They are very strict about access to the Havana Retreat. If you don’t have a wrist band, you will be shut down and turned away. What some people don’t realize, however, is that the Havana Bar is not the same thing. The Havana Retreat specifically refers to the outdoors area just beyond the Havana Bar itself. The bar is a great place, and it turned out quite a few people had opted to hang out there instead of going ashore.
For lunch, we went up to Guy’s Burger Joint. Normally I skip the burgers or at least get it without the bun. But today, it was full throttle. I got the Plain Jane burger with super melty cheese, and then topped it off with bacon, onions, lettuce, tomato, onions and pickles.
Guy’s Burger Joint has been a win for Carnival since it first launched in 2011. In fact, when Carnival Miracle emerges from its dry dock next year, every ship in the fleet will have a burger joint on board.
Since we’re talking food — and most of the day involved either relaxing or working — let’s just skip ahead to dinner. We ate at JiJi Asian Kitchen tonight, which has long been one of my favorite specialty restaurants. JiJi is an Asian-fusion venue where the food is served family-style, making it perfect for sharing.
READ MORE: Jiji Asian Kitchen Review
The food is really solid and a mean here only runs $15 per person. It’s a great value and I guarantee you’ll leave there full. The service was fast and they have a couple of dishes that are real home runs. Among my favorites? The pork belly and Kung Pao chicken. Jiji is also open at lunchtime, when they serve a much more limited but complimentary menu.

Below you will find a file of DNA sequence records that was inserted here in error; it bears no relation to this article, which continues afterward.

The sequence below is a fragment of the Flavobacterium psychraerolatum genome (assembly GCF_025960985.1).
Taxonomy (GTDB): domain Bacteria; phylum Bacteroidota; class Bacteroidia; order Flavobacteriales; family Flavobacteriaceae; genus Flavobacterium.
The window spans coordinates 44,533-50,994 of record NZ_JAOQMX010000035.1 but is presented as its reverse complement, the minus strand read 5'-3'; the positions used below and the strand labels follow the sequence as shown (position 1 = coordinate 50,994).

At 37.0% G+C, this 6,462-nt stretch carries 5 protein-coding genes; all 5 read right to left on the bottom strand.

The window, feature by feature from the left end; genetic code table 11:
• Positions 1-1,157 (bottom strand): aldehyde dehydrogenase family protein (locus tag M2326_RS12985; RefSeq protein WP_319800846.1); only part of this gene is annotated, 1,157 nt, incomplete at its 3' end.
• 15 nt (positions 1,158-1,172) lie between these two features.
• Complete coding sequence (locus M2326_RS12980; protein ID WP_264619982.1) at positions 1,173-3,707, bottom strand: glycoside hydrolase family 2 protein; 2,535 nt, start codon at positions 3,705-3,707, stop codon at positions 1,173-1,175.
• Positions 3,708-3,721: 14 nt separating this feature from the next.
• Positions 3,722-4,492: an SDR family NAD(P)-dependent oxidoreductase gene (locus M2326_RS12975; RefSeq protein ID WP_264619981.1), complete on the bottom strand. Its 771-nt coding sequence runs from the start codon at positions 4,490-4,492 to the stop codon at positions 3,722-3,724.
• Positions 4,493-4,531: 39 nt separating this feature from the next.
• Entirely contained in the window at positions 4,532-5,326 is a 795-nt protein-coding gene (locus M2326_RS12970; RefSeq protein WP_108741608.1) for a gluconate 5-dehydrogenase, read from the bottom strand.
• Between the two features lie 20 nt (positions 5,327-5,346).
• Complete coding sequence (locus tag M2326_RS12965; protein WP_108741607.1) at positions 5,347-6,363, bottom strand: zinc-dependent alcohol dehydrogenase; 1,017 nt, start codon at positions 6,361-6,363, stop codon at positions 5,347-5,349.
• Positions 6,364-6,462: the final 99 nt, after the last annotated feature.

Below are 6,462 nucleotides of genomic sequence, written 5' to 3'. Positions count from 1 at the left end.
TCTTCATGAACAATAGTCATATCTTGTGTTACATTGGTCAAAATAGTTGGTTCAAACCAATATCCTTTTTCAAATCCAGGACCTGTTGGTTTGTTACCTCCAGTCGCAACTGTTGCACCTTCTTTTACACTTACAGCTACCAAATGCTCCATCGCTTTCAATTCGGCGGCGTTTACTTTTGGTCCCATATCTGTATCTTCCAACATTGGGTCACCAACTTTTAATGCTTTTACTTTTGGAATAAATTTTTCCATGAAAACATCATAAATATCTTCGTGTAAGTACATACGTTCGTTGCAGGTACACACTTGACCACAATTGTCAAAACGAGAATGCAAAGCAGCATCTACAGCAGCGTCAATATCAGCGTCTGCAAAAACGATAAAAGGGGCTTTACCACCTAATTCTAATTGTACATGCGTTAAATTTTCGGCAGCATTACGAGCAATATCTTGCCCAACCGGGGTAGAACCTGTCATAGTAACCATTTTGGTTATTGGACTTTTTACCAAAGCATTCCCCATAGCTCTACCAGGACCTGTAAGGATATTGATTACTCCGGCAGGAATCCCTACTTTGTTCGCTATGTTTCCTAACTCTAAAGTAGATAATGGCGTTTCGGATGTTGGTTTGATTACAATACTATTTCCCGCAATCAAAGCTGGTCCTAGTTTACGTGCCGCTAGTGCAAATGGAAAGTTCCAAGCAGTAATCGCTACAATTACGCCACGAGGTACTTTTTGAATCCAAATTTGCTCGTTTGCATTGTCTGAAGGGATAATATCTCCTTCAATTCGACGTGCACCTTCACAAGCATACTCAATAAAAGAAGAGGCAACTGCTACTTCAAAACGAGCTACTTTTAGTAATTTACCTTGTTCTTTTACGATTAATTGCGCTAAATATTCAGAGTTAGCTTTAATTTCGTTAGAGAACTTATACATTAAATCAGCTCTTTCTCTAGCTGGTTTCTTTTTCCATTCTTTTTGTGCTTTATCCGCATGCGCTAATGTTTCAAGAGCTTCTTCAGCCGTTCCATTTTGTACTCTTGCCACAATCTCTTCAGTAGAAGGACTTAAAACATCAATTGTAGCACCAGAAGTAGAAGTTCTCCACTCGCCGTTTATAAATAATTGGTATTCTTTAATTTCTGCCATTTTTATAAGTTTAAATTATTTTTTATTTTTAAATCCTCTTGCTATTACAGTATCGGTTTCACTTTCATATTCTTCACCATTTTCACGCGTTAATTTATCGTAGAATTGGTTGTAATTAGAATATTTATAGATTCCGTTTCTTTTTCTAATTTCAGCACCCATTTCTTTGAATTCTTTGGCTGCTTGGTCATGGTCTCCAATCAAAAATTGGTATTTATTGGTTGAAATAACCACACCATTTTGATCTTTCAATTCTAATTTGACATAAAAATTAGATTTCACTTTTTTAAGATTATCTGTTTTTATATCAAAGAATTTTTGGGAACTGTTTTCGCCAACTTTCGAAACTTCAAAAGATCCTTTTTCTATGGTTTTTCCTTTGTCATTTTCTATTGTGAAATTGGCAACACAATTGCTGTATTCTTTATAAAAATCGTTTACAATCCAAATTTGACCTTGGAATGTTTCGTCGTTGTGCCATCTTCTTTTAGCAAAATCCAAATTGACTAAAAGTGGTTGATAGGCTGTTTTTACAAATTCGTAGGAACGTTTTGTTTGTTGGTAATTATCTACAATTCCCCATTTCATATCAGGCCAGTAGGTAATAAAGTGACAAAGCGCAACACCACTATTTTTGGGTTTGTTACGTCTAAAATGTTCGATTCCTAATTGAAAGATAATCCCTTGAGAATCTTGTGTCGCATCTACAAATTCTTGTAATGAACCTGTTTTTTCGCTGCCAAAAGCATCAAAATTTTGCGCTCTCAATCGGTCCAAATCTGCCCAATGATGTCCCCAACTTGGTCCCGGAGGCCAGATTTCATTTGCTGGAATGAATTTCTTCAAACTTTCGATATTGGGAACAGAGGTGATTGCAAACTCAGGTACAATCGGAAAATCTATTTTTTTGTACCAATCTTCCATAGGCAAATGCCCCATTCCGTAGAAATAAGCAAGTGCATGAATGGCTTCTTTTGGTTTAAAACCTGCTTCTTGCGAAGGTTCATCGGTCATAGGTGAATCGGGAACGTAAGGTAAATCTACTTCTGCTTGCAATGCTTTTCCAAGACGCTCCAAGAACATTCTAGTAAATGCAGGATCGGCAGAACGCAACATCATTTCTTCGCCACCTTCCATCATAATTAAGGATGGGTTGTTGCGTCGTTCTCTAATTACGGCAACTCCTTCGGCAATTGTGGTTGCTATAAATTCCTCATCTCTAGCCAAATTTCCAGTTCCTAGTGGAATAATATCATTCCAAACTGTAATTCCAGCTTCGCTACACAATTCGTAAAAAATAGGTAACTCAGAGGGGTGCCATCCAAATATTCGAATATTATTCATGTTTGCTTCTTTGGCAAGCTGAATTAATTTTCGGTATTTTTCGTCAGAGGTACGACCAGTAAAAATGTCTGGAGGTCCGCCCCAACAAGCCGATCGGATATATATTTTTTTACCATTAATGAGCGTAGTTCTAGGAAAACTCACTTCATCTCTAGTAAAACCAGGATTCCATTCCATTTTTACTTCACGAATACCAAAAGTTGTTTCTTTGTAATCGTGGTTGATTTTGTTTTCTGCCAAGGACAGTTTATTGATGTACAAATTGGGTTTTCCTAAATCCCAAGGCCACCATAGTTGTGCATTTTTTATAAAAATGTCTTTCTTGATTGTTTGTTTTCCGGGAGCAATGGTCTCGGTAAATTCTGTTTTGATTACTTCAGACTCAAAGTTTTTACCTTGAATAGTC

Because this sailing was so short, we didn’t have a chance to have dinner at another of my favorites, Cucina del Capitano. But to be honest, that’s probably a good thing. The portions they serve in there are so big (and my self-control goes out the window around really good food) that I always wind up wanting to go immediately to bed after eating there. Like JiJi, Cucina costs $15 per person and also serves a limited but complimentary lunch.
Since we saw the show the Playlist Production Rock Revolution on the night of the christening, we instead went to the 80s party in the atrium. Emma the cruise director was dancing on the bar and leading the three-deck atrium in a huge singalong. Everyone really got into Queen’s Bohemian Rhapsody. But hey, who doesn’t love 80s music?